The practical consequences of separating a nation from control of a state are that there is no expedient by which that nation can exercise its right to self-determination. That nation might request support from the state for its “economic, social and cultural development” (as stated in Article 1) but that state may easily decline the request. An obvious and current example is an Irish Language Act where the nation seeks support and the state fails to provide that support. In a nation-state, the nation gets what it wants from the state because the nation controls the state. While Ulster is British, it isn’t a British nation-state even if it heavily slanted toward that nationalism: it’s a strange place where vetoes apply from two competing nations of more-or-less equal mass.

    So, why does it matter if the nation renounces its claim to a particular piece of territory? Well, it makes it harder to challenge the legitimacy of something if an overwhelming majority have stated that it is legitimate. You can’t go along and insist at some future point that Ulster is Irish if you have formally stated in a treaty that it is British. Principles can’t be discarded when they are no longer expedient and restored to glory when they become expedient again: either it is inviolable or “indefeasible” (as the Proclomation of Independence defined it) or it isn’t. Rights are not subject to the discretion of others, so if you make something subject to such discretion or veto then you nullify it as a right. It becomes an aspiration, and that’s all that folks in NI are left with. The rest is just bullshit, self-serving waffle from sectarian murder gangs, touts, and puppets in search of new careers, and denial of reality from a multitude. That was a high price to pay just to support a murder gang, and at some future point it’ll dawn on northern nationalists just how high it is.

    “We declare the right of the people of Ireland to the ownership of Ireland, and to the unfettered control of Irish destinies, to be sovereign and indefeasible.”

  • dub

    Dave,

    Kindly refrain from referring to me as an “idiot” etc…

    Northern nationalists are not a separate nation, you have kindly conceded, they are part of the Irish Nation. Therefore they do not have a separate right to self determaination from the rest of the Irish nation. Therefore they did not case aside “their own claim”. The whole of the Irish nation did, and this happened during the GFA negotations and was an action carried out by the Irish Govt which WAS represented in the negoatiations in a very major way.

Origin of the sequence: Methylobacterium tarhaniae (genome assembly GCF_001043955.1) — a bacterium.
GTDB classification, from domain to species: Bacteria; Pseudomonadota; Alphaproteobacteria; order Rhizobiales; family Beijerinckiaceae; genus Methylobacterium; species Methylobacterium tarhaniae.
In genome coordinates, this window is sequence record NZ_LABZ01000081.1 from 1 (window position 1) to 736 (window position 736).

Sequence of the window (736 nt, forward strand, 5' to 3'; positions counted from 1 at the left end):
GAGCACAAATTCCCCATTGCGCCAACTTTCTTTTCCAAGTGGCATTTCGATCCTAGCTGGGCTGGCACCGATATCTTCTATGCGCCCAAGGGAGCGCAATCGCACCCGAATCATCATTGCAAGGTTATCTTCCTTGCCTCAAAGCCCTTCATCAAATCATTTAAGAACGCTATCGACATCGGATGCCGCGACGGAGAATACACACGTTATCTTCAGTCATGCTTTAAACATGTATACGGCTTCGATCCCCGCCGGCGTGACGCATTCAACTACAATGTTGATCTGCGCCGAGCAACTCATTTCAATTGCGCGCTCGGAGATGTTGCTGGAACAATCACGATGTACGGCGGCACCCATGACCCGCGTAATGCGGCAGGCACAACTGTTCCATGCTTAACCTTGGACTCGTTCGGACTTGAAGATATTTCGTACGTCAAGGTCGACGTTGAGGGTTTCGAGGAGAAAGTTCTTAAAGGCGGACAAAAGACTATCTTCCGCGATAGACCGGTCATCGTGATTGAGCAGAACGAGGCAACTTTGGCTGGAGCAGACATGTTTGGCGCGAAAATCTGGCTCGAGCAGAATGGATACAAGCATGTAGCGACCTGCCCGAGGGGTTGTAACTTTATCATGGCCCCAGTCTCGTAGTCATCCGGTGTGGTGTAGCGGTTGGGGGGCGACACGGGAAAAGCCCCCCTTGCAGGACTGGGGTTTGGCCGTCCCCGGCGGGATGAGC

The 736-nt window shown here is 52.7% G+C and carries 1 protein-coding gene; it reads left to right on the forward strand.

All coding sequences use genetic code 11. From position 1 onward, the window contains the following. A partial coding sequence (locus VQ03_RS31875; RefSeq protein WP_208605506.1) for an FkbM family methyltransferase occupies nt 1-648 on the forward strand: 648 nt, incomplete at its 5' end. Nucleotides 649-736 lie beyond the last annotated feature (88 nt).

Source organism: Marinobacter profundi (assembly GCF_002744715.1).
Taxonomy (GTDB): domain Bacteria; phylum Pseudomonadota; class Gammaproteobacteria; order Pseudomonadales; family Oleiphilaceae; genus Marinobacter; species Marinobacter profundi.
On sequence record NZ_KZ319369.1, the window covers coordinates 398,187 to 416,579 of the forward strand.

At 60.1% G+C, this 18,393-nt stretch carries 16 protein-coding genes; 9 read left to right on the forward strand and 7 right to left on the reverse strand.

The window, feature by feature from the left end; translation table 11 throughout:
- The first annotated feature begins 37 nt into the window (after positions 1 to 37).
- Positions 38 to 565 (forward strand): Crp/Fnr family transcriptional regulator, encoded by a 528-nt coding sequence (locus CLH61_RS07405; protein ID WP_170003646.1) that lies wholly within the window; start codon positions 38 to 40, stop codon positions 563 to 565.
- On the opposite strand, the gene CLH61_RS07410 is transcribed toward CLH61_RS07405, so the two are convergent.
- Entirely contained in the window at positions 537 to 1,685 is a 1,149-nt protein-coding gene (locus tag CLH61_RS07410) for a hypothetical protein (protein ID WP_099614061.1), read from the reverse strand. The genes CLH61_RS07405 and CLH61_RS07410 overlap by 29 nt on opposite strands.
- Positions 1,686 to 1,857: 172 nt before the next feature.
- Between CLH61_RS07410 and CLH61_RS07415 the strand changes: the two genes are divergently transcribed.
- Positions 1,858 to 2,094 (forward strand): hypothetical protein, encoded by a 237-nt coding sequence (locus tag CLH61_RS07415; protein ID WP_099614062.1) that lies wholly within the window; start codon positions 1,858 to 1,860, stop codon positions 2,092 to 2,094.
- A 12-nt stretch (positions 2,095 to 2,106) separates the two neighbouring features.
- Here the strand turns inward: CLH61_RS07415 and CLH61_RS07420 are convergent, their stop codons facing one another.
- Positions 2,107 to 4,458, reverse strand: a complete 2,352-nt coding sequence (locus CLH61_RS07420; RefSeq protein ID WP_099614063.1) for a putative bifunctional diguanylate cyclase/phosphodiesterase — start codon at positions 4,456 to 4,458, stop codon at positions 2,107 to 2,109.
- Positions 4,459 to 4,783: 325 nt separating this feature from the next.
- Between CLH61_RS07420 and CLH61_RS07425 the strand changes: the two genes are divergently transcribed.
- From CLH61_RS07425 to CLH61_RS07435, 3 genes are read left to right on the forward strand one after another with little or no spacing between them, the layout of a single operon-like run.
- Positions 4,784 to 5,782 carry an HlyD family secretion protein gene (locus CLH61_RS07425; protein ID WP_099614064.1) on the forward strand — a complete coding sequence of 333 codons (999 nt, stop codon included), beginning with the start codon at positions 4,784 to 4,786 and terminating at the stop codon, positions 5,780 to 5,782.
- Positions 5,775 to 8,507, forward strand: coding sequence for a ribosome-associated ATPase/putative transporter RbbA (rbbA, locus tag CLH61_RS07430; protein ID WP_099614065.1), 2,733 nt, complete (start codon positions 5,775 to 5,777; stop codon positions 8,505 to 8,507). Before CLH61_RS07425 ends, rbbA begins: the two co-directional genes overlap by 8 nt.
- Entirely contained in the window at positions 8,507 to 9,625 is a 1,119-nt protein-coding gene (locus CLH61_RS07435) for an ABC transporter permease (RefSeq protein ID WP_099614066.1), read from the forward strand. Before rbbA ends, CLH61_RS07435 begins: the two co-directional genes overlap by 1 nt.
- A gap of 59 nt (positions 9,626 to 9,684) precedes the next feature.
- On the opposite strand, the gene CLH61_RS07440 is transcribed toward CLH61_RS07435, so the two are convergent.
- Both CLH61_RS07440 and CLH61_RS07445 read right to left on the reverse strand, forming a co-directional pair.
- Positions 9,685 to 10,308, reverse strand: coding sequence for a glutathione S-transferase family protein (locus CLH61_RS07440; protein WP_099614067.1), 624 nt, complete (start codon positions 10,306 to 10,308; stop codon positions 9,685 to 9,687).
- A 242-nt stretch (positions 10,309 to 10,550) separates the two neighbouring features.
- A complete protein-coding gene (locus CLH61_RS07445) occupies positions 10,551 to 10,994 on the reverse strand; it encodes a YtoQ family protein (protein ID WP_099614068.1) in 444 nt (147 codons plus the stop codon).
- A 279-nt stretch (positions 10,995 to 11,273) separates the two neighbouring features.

The Irish govt has never been in a position to exercise self determination on behalf of the Irish people as the 1921 Treaty specifically prevented the Irish people from exercsing self determaination in relation to their national terrritory…. the whole island of Ireland.

    You may be right about the extent of southern guilt in general. Your own ssnse of it is very clear as you project the blame for the abandonment of the Irish people’s right to self determination in relation to their national terriroty onto the wrong people. You also persist in the bizarre belief that a section of the Irish nation (northern nationalists) have their own separate right to self determination from the rest of us. The 2 nations in dispute of the territory of “northern ireland” were the entire Irish nation and the British nation represneted by 2 sovereign governments, one of which has never been in control of all its national territory and one of which is illegally in control of part of the other’s. One sovereign governemt gave up part of its own national territory, in return for nothing whatever of substance. This treachery was wholly that of the southern government. Let’s not forget the original treachery of 1925 when they recognised the borders and legality of the “state” of “Norhern Ireland”.

    The only consolation is that i am not sure whether it is legal for a nation to waive its own right to self determination. Some things are not giveable away.

  • Prionsa Eoghan

    >>Just to make one final (longwinded) point< >Still, it looks like war between Harry and Prince. ;)<

  • Garibaldy

    Harry’s point on the voting figures in 1973 misses out the fact that unlike in the 1960s there was a significant proportion of the nationalist population that was avoiding voting in the elections.

    And again. 30% of the votes getting 60% of the seats is gerrymandering. Moreover, in plain figures, here was he situation. 12,000 nationalist voters elected 4 less councillors than 8,000 unionist ones because of the way the boundaries had been drawn up. Complaints of gerrymandering in Derry extend back to the C19th.